|A woman shows support for sexual assault survivors at the #MeToo Survivors' March in Los Angeles on Nov. 12, 2017. (Gary Coronado / Los Angeles Times)|
Los Angeles Times, February 22, 2019
By NANCY ROMMELMANN
FEB 22, 2019
It was 9:30 at night when my husband slid his iPad across the bed to me. On it was an email an ex-employee had sent to current and former staff of his coffee-roasting company in Portland, Ore. The ex-employee explained that a new YouTube series I was hosting, #MeNeither Show, in which another journalist and I discussed, among other topics, some excesses of the #MeToo movement, was “vile, dangerous and extremely misguided.”
She considered the show hostile to assault survivors, and felt it her duty to alert several newspapers that my opinions posed a potential threat to my husband’s female employees and the community at large.
I told my husband it would blow over. After all, there was no suggestion in the email that he’d ever been inappropriate; only that my views were dangerous. And I hadn’t worked in the business in anything but a supportive capacity for two years.
Why ask questions, when it’s more expedient, maybe more kickass, to turn anything you might disagree with into an emergency?
I couldn’t have been more wrong. It blew up, and in less than a month, a 15-year-old business with a spotless track record is now in danger of collapse. Baristas quit and wholesale accounts fled, their unease fed by a local press that keeps banging the drum.
This is the current pitch of outrage culture, where voicing an opinion someone says she sees as a threat qualifies you for instant annihilation, no questions asked. Why ask questions, when it’s more expedient, maybe more kickass, to turn anything you might disagree with into an emergency?
A sense of emergency is what people on all sides have developed an addiction to. Show us the next person to hate and we are so there; we take an animalistic pleasure in destroying the kid in the MAGA hat, in fashioning a decades-old interview with John Wayne into a knife with which to posthumously eviscerate the actor. And then we look for the next target.
Because we need that next hit, we need it right now. Being in a constant state of emergency — a condition in which people notoriously make terrible decisions — is like having a fire raging inside the body, one that needs to be fed. It needs new fuel, and so we seek new enemies.
Meanwhile some of us are watching from the sidelines, trying to stay out of the way, hoping not to be next. (Good luck with that.)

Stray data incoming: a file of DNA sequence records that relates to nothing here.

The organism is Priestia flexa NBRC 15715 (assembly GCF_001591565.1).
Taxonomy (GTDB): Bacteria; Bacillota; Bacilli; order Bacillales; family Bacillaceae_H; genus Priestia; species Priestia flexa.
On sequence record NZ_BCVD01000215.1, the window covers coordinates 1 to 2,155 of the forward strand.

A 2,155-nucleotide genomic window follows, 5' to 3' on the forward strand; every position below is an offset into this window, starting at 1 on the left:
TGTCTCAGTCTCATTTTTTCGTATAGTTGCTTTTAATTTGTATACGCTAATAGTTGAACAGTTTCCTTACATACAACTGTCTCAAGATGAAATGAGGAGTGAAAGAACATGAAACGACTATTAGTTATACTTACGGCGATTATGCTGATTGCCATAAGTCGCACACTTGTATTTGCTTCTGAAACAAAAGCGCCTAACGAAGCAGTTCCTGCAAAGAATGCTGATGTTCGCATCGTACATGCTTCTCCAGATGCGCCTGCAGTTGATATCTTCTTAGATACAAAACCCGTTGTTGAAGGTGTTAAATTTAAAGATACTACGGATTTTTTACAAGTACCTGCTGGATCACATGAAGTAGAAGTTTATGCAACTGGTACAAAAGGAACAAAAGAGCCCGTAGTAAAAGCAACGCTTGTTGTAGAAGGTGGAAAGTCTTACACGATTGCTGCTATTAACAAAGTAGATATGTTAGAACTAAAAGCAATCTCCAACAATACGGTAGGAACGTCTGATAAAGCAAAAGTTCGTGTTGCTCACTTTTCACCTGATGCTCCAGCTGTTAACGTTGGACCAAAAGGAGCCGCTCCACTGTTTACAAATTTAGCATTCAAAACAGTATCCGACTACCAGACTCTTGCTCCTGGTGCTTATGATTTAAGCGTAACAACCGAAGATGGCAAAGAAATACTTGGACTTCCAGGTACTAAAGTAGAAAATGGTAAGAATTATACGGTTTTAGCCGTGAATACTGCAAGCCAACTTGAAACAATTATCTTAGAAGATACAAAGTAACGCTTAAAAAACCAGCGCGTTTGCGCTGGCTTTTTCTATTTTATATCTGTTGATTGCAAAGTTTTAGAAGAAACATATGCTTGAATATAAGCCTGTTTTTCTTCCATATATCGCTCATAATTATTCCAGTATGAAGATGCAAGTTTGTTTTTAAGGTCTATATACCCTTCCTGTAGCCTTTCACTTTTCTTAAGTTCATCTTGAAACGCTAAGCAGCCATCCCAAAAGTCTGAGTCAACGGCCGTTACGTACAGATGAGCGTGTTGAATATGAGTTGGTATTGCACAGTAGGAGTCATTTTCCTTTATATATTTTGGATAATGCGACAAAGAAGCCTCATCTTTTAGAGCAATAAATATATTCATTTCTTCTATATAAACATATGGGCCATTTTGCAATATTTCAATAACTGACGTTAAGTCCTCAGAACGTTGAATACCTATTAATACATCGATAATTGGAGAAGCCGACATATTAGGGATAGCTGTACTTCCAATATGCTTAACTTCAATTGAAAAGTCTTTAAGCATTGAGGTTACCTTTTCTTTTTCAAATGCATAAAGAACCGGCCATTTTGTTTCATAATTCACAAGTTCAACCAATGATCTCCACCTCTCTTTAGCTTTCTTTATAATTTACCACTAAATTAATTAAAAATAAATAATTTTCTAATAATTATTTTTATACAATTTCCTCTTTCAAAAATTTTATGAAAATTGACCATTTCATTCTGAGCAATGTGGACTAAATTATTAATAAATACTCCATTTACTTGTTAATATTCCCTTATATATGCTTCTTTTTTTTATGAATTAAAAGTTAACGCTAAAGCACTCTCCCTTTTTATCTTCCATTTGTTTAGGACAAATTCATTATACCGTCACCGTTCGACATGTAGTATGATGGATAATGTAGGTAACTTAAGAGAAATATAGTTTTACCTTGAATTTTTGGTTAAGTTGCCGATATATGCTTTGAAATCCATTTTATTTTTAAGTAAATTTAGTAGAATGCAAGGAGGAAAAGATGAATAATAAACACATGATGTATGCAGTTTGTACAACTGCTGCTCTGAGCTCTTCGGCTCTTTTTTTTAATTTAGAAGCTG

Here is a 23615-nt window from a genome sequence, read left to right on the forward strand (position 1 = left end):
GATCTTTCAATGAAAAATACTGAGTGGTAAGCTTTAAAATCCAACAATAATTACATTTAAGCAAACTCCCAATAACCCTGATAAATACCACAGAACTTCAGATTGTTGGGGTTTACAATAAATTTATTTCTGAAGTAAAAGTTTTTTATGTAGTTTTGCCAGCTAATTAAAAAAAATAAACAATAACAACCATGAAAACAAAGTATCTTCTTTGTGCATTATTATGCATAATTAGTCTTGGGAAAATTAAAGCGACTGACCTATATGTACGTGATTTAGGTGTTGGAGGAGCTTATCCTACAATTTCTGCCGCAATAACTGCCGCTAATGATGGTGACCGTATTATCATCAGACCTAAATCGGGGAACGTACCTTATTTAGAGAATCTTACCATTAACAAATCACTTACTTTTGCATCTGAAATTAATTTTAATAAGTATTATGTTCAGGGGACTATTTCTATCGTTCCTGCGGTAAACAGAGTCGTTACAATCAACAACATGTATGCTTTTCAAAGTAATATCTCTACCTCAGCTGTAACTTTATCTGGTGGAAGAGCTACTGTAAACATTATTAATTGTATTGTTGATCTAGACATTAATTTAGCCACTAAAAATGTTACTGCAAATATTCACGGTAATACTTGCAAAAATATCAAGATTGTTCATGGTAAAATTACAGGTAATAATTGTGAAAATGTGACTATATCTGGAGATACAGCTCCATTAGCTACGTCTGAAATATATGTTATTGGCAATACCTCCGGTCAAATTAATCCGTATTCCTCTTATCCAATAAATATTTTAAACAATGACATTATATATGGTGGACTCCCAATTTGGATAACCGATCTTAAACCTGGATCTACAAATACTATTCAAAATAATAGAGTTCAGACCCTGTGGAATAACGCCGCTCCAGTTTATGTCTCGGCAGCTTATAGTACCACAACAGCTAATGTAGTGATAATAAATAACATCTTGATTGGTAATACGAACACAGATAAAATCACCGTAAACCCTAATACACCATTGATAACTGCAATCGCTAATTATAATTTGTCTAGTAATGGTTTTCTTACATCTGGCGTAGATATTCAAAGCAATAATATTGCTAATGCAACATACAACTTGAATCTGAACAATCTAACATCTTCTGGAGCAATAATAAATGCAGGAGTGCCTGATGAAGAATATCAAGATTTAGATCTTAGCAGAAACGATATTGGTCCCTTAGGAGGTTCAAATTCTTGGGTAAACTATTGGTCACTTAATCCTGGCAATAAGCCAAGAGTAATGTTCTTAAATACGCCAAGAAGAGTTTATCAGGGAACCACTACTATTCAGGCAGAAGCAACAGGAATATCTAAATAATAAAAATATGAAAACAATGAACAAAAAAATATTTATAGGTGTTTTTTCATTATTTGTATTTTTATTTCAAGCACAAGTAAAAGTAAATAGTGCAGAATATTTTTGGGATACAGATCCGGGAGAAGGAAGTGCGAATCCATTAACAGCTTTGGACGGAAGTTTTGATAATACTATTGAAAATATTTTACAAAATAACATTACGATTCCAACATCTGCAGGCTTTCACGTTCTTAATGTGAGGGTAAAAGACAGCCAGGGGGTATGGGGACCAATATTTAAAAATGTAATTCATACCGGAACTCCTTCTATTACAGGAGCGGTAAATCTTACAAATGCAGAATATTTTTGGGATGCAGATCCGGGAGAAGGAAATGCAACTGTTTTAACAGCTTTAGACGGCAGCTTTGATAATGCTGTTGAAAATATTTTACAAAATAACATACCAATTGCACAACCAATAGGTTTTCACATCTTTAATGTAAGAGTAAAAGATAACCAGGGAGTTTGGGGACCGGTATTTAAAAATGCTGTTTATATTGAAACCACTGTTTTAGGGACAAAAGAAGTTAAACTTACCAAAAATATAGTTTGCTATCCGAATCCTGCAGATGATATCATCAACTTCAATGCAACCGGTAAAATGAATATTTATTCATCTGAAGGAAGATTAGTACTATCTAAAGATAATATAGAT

Maybe the fractiousness in which we are currently living, people sectioning themselves into smaller and smaller tribes, is a side effect of the addiction. It needs an unlimited supply of people to hate, and the smaller the in-group, the larger the potential enemy pool. That this creates rancor and instability for everyone is a price addicts are willing to pay; indeed, it may taste like victory.
While those engaging in these fights may be a tiny but vocal minority, they are nevertheless a contagion. They value feelings over facts. They reject direct confrontation, preferring to scrap it out online or letting the media do their work for them. Those of us who can still stomach cable news watch as opponents chew each other’s faces off in prime time. Pundits and politicians who should wait for the truth to be revealed instead turn today’s story into a cudgel and, when proven wrong, refuse to walk it back, and who cares anyway? There will be a new epidemic of hate-shredding in the morning, in an hour, and as soon as it’s there, we engage. Or we don’t, and are spattered with the blood regardless.
Enter the Fray: First takes on the news of the minute »
It can be enlivening, certainly, to get caught up in a fight. However, one should come armed with courage, rather than, say, surreptitiously taking photos of me in public and posting them on social media, or anonymously calling all my husband’s vendors and telling them to stop working with a company that supports “rape culture.” Yes, that’s a quote. This campaign, led by so-called feminists, sees no irony in trying to drive a man out of business because his wife voices opinions of her own.
Still, I don’t regard the people pitching this battle as evil. I see them as unwilling to confront the world beyond their small chosen groups. Humans are hugely nuanced and complex and fascinating, and they are great to talk to. Why anyone, especially young people, who in Portland are in the main the ones waging these campaigns, would want to experience less of humanity strikes me as profoundly sad.
I have been asked whether I hate the people who started this. The answer is I don’t. I see them as afraid of the ideas of others. With this in mind, I have several times offered to have conversations about issues they evidently find dangerous enough to go to war over. No one has taken me up on the offer.
Nancy Rommelmann is a journalist and the author most recently of the book “To the Bridge: A True Story of Motherhood and Murder.” Follow her at Twitter @nancyromm
Monday, February 18, 2019